5 Ways to Protect Your Horse From Ticks

September 12, 2019
 horse owner talking to vet

If your horse comes in from the pasture or from a trail ride covered with ticks, he could be facing potential health risks. In many areas of the country, ticks come with warmer weather and can stick around well into the late fall. Here’s what you need to know about ticks and how to keep your horse healthy.

Health Risks of Ticks

Ticks transmit a number of diseases to horses, including Lyme disease, anaplasmosis, and equine piroplasmosis. Some horses may show no signs of having contracted a tick-borne disease, while others can develop a variety of symptoms including fever, muscle wasting, lameness and more.

Even if a tick doesn’t transmit one of these diseases to a horse, the site of a tick bite can become swollen and itchy. Scientists believe that ticks need to be attached for about 24 hours to transmit disease, but it’s best to prevent ticks from biting at all to help minimize that risk.  

  1. Use Topical Preventives. Some fly sprays offer tick preventive properties, and there are a number of topical treatments you can use to help deter ticks from biting your horse. Products like Equi-Spot help to repel ticks as well as flies. If you use a topical product, be sure to follow the manufacturer’s instructions and test it on a small area to make sure your horse doesn’t react.  
  2. Clip Your Horse’s Legs. Clipping your horse’s legs can make it easier for you to spot ticks before they have time to climb up his  legs and bite. Pay particular attention to the longer hair behind his fetlocks. Clip a few times each summer so that you can run your hands over his legs and easily tell if ticks are there.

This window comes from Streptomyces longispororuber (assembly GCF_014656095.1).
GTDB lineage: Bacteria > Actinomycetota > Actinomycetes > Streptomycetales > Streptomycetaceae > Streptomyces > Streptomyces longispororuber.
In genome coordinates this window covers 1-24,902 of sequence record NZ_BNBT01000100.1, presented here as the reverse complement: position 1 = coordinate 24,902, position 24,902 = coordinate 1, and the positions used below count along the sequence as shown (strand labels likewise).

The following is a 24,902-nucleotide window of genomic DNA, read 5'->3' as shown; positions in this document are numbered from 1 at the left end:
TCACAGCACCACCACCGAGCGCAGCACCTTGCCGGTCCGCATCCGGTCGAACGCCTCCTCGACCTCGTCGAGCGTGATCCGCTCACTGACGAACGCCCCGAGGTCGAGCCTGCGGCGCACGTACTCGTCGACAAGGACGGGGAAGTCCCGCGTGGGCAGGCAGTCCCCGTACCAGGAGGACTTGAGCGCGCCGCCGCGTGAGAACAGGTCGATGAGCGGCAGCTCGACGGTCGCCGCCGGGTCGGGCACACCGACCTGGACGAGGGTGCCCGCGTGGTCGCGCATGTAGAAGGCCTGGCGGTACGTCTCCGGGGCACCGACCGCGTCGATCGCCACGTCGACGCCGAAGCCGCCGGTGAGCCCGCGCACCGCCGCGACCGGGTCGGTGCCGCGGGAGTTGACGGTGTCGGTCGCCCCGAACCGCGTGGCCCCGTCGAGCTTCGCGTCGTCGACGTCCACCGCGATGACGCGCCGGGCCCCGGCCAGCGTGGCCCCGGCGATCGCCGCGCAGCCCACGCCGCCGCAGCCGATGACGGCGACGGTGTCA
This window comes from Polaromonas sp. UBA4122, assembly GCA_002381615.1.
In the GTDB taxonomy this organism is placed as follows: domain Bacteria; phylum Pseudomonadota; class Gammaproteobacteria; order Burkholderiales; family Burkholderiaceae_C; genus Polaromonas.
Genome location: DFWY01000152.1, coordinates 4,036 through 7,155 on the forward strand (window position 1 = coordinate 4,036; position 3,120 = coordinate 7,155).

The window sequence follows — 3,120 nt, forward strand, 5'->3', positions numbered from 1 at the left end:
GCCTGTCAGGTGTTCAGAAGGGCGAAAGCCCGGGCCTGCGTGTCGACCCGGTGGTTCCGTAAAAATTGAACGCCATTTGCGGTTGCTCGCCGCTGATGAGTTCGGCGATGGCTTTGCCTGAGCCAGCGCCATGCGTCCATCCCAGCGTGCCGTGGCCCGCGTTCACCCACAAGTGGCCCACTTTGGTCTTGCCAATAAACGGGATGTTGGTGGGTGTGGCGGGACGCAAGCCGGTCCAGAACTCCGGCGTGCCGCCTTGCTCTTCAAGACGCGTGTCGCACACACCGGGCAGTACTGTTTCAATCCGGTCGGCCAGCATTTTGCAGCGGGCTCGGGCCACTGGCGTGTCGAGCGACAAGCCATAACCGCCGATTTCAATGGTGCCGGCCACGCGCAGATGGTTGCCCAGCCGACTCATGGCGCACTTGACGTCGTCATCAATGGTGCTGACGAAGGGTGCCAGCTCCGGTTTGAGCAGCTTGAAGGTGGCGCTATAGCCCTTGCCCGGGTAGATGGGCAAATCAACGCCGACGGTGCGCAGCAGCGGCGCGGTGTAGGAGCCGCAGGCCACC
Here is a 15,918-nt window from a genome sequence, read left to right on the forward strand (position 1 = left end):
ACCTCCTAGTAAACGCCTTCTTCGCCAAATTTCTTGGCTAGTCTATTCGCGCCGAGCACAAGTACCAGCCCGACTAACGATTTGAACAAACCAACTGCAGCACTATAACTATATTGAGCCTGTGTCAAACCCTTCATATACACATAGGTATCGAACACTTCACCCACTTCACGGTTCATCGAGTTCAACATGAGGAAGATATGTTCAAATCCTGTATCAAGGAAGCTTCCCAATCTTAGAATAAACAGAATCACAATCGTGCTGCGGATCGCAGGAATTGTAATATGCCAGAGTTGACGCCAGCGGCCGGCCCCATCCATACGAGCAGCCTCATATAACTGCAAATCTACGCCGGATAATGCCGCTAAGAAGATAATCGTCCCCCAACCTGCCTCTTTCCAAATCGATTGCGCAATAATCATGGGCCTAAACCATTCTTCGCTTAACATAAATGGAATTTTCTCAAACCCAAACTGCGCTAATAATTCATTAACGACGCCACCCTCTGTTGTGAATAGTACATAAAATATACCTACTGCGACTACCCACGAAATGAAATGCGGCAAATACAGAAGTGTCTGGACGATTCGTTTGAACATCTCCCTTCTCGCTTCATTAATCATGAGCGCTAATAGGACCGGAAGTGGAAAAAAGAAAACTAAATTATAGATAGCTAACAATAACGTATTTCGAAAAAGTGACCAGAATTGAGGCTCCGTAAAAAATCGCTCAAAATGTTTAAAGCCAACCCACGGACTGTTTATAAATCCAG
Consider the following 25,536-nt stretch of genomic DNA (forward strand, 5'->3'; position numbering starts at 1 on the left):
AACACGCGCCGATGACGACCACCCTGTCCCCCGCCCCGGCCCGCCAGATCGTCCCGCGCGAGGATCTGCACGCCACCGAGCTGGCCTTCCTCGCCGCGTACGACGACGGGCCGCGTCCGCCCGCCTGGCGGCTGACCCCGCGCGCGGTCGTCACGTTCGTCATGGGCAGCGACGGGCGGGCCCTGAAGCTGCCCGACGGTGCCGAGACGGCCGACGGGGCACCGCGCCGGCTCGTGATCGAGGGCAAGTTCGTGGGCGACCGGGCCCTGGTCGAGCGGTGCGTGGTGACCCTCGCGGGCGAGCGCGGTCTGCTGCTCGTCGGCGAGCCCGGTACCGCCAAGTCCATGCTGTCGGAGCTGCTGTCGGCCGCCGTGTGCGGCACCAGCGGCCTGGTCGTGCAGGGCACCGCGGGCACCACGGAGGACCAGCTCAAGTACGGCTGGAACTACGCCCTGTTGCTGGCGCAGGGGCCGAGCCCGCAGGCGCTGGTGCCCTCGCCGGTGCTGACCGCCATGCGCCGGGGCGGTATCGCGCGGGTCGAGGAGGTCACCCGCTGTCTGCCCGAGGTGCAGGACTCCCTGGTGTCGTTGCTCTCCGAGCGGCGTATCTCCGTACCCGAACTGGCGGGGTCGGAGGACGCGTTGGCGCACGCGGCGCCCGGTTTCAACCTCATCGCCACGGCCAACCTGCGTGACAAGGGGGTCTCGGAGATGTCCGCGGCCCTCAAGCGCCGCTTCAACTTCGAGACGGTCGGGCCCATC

3. Keep Pastures Mowed. Mowing your pastures helps to get rid of tall grass, which ticks tend to climb. Without this tall grass, ticks are less likely to transfer onto your horse’s legs. Clear brush from fence lines, too, where ticks like to live.
  4. Stay on the Trails. When you’re trail riding, try to stick to the trails and don’t venture off into fields of tall grass. Spray your horse thoroughly with a fly spray that also repels ticks before venturing into the woods.
  5. Check Your Horse Daily. Check your horse over daily for ticks, especially after he comes in from the pasture or after a trail ride. Ticks often move up your horse’s legs and bite near the chest or where his legs attach to his body.

    If you do find a tick on your horse, wear gloves and use tweezers to remove it. Grasp the tick only by its head and firmly pull it out; grabbing the tick by the body can make it regurgitate blood into your horse, increasing the chance of transmitting disease. Once the tick is removed, put it into a container of rubbing alcohol to kill it.

If a tick bites your horse, note the location of the bite and the date when it  occurred. Keep an eye on the area to make sure that it heals well; if you notice any unusual symptoms, call your vet. Many horses recover from tick bites without incident, but the more information you have, the faster your vet can make a diagnosis if your horse does have a tick-borne disease.

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